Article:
Mobiles, despite hype, failing world of education?

7 Nov

DOHA: Is mobile the god that failed educationists? Only years after seeing a lot of potential in using the tiny hand-held devices to promote learning, specialists are having second thoughts about their efficacy in teaching the millions.

Commonwealth Technical Organisation CEO Tim Unwin said on the subject here: “We’d like to believe that technology helps the poorest and marginalised. Yet inexorably, technology is used by those in power to remain in power.” Unwin said he grew from being very optimistic about the use of technology, including mobiles, to being “very pessimistic” now.

Unwin was speaking during the weekend at the World Innovation Summit for Education, which drew 1,200 participants to the capital of this small Arab emirate.

Mobile learning could do so much more than it has already done, he argued. He cited a study pointing to a difference between access to and use of mobiles, and said the technology is making it “more difficult” for the marginalised to get the benefits we take for granted.

“Many, many poor people have a (simple) phone. And what can you do with a phone like this?” he asked, pointing to the inexpensive phone he was carrying.

People with disabilities were still hardly getting the benefit of ICTs (information and communication technologies), Unwin said. What are the actual needs of the unemployed or workers in China, he asked, arguing that landed farmers can be quite rich, while the poor workers or the landless were being overlooked by the much-hyped promise of mobiles, he said.

Sharing the platform with Unwin were Indian-origin Shabnam Aggarwal, who co-founded MILLEE and founded The Teach Tour in the US, Laurie Butgereit (of Doc. Math), Java developer, and John Traxler, founder-director ofInternational Association for Mobile Learning (UK).

Agarwal launched MILLEE in 2009 to use mobile phones to take educational games to children in rural India. The Teach Tour, launched in 2010, aims to help discover “why we’ve failed to educate children worldwide”. Her other initiatives include HobNob (a mobile phone-enabled feedback mechanism to give students a voice in their classroom), and Hindsight Conference, which dwells on failures it takes to reach successes everyone focusses on.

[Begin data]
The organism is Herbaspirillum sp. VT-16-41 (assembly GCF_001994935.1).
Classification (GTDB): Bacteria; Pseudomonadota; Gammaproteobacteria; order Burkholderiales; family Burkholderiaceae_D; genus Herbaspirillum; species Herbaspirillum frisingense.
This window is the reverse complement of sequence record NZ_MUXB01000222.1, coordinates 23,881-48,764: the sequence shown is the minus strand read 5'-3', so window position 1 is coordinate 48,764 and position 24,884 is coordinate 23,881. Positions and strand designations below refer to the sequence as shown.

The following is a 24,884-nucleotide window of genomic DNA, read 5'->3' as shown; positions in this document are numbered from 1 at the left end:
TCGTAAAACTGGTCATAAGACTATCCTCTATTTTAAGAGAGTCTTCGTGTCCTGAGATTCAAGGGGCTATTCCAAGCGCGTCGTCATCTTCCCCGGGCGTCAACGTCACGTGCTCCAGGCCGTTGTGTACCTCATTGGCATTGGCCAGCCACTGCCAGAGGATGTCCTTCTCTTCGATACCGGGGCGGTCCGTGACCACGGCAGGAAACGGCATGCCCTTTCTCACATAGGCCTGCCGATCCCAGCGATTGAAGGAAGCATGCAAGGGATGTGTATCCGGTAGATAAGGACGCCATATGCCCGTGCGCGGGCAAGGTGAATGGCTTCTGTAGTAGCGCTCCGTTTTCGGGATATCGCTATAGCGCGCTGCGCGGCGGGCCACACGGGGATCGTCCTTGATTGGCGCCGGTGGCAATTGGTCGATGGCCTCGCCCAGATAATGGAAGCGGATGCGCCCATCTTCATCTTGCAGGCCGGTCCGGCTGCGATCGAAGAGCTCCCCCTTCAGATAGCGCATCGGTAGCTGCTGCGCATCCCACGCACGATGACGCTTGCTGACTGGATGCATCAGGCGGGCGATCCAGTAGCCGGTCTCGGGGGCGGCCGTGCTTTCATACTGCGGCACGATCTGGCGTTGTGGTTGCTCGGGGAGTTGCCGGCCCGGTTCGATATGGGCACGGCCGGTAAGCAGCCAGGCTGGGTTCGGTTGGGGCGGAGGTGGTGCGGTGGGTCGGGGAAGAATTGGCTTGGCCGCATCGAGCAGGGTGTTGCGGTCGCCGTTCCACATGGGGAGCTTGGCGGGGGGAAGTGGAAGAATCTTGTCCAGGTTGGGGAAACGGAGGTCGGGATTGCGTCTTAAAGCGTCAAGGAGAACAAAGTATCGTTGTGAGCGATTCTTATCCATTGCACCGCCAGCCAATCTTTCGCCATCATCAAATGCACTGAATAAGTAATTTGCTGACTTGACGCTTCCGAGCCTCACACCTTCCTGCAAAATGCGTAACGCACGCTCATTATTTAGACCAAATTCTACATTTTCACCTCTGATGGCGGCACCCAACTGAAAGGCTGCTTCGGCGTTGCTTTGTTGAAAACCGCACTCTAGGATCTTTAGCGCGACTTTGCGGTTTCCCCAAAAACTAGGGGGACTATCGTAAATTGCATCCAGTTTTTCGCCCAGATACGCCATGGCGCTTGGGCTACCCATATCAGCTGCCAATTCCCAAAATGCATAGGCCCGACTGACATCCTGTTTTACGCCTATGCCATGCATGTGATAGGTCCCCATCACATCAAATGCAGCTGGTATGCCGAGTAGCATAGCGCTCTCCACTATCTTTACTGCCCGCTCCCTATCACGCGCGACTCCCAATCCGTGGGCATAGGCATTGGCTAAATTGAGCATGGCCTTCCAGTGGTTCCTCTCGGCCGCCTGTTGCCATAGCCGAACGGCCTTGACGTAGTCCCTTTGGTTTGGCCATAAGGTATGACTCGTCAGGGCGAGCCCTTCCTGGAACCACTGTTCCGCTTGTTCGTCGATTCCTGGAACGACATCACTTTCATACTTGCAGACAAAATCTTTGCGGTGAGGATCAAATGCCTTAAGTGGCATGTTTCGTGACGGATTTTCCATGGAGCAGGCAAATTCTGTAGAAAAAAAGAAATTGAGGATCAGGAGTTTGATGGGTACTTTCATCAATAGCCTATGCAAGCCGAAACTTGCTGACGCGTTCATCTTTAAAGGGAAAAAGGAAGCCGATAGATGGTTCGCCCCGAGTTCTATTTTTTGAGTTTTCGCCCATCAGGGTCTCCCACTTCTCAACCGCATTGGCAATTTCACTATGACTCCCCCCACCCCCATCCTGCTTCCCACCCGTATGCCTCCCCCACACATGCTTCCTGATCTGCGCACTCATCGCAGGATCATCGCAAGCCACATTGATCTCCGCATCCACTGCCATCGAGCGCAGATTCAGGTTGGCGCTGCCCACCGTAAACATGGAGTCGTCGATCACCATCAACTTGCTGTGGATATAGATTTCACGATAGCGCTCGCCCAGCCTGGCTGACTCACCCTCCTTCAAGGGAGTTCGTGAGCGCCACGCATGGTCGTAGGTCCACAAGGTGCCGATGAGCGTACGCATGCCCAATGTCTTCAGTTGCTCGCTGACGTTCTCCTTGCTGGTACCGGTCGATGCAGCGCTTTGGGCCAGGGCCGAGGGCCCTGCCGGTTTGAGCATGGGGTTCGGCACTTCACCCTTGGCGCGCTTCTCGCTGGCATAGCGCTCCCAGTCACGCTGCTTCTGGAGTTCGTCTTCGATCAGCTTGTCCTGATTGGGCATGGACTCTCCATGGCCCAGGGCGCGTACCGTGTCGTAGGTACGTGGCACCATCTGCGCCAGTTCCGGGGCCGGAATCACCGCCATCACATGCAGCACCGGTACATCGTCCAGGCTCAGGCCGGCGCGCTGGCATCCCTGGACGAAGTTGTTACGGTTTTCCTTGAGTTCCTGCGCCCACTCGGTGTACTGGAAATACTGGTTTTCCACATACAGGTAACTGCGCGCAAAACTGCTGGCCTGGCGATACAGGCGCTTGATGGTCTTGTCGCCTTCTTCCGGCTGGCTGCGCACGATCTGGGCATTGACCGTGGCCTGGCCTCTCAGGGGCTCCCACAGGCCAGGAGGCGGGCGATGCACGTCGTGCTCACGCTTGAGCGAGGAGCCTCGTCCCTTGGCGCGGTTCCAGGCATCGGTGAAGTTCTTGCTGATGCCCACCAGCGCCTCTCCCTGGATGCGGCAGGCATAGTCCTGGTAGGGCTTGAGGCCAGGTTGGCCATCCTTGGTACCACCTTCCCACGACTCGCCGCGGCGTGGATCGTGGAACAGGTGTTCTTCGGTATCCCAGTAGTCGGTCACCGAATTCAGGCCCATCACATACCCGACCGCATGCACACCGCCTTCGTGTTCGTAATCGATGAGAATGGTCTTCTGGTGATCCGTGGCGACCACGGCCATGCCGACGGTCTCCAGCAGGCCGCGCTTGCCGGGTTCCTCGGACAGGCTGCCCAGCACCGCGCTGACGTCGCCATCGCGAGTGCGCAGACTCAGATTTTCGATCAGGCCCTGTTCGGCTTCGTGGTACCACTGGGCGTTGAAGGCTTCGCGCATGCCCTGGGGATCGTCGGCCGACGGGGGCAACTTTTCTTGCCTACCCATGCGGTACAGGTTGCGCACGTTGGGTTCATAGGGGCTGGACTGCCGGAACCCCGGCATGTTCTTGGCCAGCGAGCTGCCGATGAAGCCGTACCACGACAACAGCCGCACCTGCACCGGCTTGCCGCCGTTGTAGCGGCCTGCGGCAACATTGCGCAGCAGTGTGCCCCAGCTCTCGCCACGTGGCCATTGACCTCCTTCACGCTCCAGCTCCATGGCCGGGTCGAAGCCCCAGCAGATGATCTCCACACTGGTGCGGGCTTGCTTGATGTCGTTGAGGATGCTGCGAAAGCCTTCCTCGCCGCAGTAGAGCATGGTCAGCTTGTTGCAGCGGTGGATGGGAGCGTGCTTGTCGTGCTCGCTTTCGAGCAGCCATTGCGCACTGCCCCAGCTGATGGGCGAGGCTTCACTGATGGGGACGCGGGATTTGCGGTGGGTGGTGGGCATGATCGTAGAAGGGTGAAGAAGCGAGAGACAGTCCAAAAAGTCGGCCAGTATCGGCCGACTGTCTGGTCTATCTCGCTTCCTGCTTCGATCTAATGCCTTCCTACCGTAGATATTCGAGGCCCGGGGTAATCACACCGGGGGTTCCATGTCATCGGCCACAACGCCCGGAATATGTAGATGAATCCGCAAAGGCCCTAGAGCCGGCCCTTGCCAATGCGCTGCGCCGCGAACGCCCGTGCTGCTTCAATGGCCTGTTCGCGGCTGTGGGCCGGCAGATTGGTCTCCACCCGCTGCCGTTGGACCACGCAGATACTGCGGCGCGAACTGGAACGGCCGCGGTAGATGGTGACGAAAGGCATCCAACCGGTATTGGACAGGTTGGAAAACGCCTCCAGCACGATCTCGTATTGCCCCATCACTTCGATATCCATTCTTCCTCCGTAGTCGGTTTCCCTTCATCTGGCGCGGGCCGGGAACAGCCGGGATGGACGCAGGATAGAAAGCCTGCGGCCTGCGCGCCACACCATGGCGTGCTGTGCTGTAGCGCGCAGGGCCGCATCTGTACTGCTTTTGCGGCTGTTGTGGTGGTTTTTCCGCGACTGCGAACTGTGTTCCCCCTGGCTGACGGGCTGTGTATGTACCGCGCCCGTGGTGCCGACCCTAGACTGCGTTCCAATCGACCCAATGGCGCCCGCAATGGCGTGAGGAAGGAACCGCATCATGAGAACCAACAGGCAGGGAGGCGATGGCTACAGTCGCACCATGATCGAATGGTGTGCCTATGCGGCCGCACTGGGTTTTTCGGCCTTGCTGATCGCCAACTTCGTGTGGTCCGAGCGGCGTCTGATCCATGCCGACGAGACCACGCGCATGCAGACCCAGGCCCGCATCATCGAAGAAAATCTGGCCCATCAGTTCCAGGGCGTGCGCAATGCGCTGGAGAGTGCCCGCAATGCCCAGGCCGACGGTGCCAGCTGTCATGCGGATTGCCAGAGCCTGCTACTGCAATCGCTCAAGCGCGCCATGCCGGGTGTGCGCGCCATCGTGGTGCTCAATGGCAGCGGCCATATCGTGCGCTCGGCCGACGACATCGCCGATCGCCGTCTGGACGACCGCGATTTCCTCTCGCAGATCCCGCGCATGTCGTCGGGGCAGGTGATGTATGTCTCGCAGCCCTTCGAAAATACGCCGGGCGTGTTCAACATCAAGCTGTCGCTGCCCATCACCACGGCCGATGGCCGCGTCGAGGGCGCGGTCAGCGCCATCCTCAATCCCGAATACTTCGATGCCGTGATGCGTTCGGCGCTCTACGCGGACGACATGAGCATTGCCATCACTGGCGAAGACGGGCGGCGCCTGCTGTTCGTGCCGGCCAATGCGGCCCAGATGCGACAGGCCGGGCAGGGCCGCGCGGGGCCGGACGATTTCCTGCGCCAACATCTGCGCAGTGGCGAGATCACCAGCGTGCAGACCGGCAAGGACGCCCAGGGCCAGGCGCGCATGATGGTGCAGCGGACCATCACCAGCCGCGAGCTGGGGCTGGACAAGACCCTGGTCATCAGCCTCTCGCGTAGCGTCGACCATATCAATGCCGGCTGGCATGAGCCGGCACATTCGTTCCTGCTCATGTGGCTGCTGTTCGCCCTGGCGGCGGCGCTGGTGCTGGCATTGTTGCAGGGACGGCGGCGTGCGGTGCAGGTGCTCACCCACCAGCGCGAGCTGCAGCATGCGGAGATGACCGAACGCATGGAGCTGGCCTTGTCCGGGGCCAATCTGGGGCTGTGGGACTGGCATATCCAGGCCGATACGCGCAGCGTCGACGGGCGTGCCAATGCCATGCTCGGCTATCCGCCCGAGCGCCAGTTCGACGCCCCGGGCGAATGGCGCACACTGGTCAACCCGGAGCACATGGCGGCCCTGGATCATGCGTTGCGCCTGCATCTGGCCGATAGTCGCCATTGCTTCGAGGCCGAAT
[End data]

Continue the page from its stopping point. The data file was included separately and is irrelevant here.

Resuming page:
She was optimistic about the role of mobiles in education, as Laurie Butgereit of the “Dr Math” project, which uses cell phones to help school students get help from university tutors for their mathematics homework.

Agarwal also helps Digital Green in India to provide agricultural education to rural farmers through video.

She said: “In India, we have been experimenting with making fun educational games on cellphones with an organisation called Milli. We were trying to entertain, teach English and access the poor ‘all at once’.”

“This is much easier said than done,” she acknowledged.

There’s no unanimity over who the “hard to reach” are, whom mobiles could help reach. Some see them as teenagers, rural dwellers, people with disabilities, street kids, women and the girl child, or the elderly.

Mobiles can enable people to use them in an empowering way, but the powerful can also control others from doing so, Unwin cautioned. “I come from a society (the UK) which has the most CCTVs (closed circuit, video surveillance TVs), and that could be scary,” said Unwin.

Unwin was full of praise for China for attaining 95 percent rural electrification and 99 percent access to mobiles.

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